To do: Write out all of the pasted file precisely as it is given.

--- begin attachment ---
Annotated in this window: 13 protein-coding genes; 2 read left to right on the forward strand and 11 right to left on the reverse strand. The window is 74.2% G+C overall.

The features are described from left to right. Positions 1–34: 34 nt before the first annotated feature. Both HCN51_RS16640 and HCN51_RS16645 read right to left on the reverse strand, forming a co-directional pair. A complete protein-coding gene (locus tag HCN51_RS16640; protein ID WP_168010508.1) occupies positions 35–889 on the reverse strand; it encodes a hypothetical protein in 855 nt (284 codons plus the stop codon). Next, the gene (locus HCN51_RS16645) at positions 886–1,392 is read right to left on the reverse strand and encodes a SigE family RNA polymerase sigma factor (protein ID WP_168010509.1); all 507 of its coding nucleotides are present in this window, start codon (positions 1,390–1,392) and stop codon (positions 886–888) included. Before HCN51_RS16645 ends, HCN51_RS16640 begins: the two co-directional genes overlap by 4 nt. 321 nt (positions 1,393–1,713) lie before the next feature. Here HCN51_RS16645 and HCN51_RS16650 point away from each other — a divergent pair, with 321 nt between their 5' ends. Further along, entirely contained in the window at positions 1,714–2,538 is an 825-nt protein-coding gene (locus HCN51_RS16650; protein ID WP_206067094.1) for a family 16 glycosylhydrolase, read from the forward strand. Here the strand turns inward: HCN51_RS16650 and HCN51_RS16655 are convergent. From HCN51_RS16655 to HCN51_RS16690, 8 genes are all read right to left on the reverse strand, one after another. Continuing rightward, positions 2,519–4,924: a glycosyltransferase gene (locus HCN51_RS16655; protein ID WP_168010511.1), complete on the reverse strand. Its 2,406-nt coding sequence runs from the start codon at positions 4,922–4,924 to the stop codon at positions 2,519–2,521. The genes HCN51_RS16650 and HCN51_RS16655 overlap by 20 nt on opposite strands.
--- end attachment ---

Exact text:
Annotated in this window: 13 protein-coding genes; 2 read left to right on the forward strand and 11 right to left on the reverse strand. The window is 74.2% G+C overall.

The features are described from left to right. Positions 1–34: 34 nt before the first annotated feature. Both HCN51_RS16640 and HCN51_RS16645 read right to left on the reverse strand, forming a co-directional pair. A complete protein-coding gene (locus tag HCN51_RS16640; protein ID WP_168010508.1) occupies positions 35–889 on the reverse strand; it encodes a hypothetical protein in 855 nt (284 codons plus the stop codon). Next, the gene (locus HCN51_RS16645) at positions 886–1,392 is read right to left on the reverse strand and encodes a SigE family RNA polymerase sigma factor (protein ID WP_168010509.1); all 507 of its coding nucleotides are present in this window, start codon (positions 1,390–1,392) and stop codon (positions 886–888) included. Before HCN51_RS16645 ends, HCN51_RS16640 begins: the two co-directional genes overlap by 4 nt. 321 nt (positions 1,393–1,713) lie before the next feature. Here HCN51_RS16645 and HCN51_RS16650 point away from each other — a divergent pair, with 321 nt between their 5' ends. Further along, entirely contained in the window at positions 1,714–2,538 is an 825-nt protein-coding gene (locus HCN51_RS16650; protein ID WP_206067094.1) for a family 16 glycosylhydrolase, read from the forward strand. Here the strand turns inward: HCN51_RS16650 and HCN51_RS16655 are convergent. From HCN51_RS16655 to HCN51_RS16690, 8 genes are all read right to left on the reverse strand, one after another. Continuing rightward, positions 2,519–4,924: a glycosyltransferase gene (locus HCN51_RS16655; protein ID WP_168010511.1), complete on the reverse strand. Its 2,406-nt coding sequence runs from the start codon at positions 4,922–4,924 to the stop codon at positions 2,519–2,521. The genes HCN51_RS16650 and HCN51_RS16655 overlap by 20 nt on opposite strands.